Here is the resolution.

To prepare for the vote, the council ordered a historical report. Here it is.

Other Towns that Have Transcended their Pasts

  • Appleton, WI, perhaps the largest independent city ever to go sundown, made some effort to move beyond its past via a museum exhibit titled “A Stone of Hope: Black Experiences in the Fox Cities”
  • Bluffton, IN, mayor had his town join the Inclusive Communities program of the National League of Cities. In its Wikipedia entry, Bluffton takes pride in telling how it transcended its past. Often residents of cities that have not done so edit out any references to their sundown practices.
  • In 2003, Duluth/Superior took note of its terrible 1920 lynchings that probably led to Superior becoming a sundown town by putting up an impressive memorial to the three Black victims. Then it set up a scholarship fund going to the student(s) “demonstrating contribution to or understanding of race relations within their communities.” 
  • Ocoee, FL, renounced its sundown past.
  • Naperville, a large suburb of Chicago, began to admit its sundown past.

Sundown Towns are Changing; Many Held BLM Rallies After George Floyd's Murder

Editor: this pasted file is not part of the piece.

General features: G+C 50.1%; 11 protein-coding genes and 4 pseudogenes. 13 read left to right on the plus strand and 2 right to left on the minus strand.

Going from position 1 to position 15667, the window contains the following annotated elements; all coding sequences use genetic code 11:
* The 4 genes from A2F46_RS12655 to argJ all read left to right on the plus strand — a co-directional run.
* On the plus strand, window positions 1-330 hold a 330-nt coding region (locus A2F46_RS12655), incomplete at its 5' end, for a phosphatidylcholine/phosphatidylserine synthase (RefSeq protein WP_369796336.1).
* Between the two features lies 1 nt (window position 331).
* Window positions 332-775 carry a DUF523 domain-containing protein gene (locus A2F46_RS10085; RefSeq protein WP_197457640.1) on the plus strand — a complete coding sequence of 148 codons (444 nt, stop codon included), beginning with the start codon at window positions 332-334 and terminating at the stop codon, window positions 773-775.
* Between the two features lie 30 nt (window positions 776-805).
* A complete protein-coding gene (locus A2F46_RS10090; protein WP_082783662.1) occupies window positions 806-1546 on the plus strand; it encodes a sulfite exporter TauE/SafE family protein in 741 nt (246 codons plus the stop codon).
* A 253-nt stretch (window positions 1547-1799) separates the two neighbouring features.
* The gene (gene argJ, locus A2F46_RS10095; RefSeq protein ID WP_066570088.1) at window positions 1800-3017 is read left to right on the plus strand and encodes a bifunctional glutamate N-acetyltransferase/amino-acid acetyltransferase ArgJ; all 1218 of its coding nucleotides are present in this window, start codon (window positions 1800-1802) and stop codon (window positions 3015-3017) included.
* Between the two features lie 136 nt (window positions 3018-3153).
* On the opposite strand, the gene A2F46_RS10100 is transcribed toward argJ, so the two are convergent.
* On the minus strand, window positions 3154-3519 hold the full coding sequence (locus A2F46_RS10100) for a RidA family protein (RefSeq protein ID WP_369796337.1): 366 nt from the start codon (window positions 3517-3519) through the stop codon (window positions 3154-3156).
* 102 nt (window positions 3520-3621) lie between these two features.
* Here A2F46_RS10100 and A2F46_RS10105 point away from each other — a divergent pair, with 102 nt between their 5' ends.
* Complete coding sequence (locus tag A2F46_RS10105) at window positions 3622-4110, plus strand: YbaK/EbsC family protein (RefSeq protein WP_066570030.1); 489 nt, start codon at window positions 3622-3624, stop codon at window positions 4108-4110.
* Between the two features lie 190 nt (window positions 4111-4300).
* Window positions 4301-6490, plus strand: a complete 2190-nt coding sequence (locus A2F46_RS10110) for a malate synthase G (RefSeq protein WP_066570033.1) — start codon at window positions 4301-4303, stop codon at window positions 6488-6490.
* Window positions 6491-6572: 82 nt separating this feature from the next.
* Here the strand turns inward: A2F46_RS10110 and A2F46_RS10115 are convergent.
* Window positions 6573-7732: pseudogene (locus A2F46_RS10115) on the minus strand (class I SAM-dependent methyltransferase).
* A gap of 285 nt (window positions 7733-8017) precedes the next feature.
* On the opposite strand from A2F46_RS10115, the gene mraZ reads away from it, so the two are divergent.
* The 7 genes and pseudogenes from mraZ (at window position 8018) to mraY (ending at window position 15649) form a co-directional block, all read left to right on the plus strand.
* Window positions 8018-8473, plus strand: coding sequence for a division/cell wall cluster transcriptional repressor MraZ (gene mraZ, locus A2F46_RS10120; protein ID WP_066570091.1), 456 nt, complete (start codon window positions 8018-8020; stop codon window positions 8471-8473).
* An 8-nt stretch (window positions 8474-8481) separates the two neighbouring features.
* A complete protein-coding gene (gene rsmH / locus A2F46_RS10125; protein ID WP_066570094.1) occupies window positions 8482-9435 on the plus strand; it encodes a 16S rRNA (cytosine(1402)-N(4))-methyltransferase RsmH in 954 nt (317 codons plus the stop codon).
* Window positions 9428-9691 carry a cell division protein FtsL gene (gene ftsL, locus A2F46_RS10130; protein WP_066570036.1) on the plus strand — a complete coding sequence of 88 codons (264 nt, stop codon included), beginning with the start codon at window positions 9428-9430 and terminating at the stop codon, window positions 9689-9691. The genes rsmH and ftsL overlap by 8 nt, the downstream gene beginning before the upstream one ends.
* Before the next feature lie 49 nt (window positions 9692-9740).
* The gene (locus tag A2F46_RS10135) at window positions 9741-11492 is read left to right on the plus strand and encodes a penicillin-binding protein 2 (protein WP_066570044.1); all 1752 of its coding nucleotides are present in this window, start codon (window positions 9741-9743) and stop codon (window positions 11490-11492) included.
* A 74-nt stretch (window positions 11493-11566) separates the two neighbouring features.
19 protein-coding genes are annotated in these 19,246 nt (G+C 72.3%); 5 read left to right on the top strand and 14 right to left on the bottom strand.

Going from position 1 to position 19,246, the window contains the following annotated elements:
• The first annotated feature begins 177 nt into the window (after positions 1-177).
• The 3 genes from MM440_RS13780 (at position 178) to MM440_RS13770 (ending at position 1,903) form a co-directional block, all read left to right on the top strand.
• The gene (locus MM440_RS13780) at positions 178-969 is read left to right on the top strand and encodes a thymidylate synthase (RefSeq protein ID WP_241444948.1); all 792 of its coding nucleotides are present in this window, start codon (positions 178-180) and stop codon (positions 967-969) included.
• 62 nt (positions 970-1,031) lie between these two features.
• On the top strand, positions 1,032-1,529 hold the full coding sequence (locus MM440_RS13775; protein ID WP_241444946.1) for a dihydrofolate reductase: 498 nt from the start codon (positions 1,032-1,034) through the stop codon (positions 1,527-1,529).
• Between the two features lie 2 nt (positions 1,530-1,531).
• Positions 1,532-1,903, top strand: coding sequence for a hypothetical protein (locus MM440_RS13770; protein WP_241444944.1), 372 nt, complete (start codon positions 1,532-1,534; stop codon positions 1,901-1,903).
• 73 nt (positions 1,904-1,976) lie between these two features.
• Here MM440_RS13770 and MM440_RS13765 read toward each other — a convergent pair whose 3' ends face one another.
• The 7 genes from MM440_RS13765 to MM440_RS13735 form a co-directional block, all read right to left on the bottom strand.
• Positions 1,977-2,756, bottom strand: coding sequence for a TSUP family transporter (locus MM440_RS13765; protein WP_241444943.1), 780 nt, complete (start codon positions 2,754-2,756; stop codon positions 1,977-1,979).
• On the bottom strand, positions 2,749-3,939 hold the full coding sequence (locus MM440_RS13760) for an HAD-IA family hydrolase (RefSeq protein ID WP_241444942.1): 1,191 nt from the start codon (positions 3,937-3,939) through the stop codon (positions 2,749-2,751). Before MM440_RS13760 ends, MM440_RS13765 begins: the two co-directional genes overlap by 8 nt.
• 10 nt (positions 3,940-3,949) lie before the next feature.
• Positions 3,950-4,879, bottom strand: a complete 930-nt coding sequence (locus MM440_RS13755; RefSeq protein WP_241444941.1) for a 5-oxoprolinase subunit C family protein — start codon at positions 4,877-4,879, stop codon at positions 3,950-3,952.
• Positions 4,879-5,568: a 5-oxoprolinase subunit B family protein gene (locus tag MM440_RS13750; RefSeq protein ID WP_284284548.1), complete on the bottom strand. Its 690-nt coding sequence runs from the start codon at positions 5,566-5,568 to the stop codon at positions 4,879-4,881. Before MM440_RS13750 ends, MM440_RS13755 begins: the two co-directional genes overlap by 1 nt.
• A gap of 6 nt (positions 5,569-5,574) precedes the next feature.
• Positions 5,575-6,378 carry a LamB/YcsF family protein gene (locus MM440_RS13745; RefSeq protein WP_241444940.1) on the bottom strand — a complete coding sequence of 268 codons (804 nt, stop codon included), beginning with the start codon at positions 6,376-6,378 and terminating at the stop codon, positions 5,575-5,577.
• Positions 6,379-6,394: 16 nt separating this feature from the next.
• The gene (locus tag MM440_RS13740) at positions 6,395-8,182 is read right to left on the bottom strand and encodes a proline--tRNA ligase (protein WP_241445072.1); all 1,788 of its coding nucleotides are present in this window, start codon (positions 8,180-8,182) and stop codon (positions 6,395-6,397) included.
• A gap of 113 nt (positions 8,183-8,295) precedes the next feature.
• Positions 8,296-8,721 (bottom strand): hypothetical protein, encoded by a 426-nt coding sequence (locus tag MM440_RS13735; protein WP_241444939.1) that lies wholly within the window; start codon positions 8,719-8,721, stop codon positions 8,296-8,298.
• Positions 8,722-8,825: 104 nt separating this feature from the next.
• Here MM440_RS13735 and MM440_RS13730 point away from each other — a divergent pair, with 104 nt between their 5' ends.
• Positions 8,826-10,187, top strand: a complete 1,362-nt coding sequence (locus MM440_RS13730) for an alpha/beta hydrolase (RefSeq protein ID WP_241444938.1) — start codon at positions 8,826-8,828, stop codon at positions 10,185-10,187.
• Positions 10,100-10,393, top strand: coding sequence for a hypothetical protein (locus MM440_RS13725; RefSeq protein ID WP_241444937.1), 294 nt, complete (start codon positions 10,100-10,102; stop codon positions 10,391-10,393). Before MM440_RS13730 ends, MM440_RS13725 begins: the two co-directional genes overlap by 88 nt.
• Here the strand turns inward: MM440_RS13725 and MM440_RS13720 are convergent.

• Norman, OK, is home to the University of Oklahoma. Nevertheless, it was a sundown town for decades. More recently, like the university, it has tried to improve race relations, so its BLM rally is no surprise.
  • Various towns in Orange County, CA, some of which were sundown towns until after WW II, held BLM rallies.
  • Anna, IL, notorious for its acronym, hence the most notorious sundown town in IL, hosted a BLM rally.
  • Benton, Herrin, and Carterville, heartless sundown towns in Southern IL through most of the twentieth century, hosted BLM rallies.
  • Vidor, the most notorious sundown town in TX, hosted a BLM rally.
  • Corbin, the most notorious sundown town in KY, hosted a BLM rally. Corbin also now has an anti-racist group, The Sunup Initiative, emphasizing that Corbin has moved beyond its sundown past.
  • Huntington, IN, the recovering sundown town where Vice-President Dan Quayle grew up, hosted a rally for BLM that drew police support, showing real change.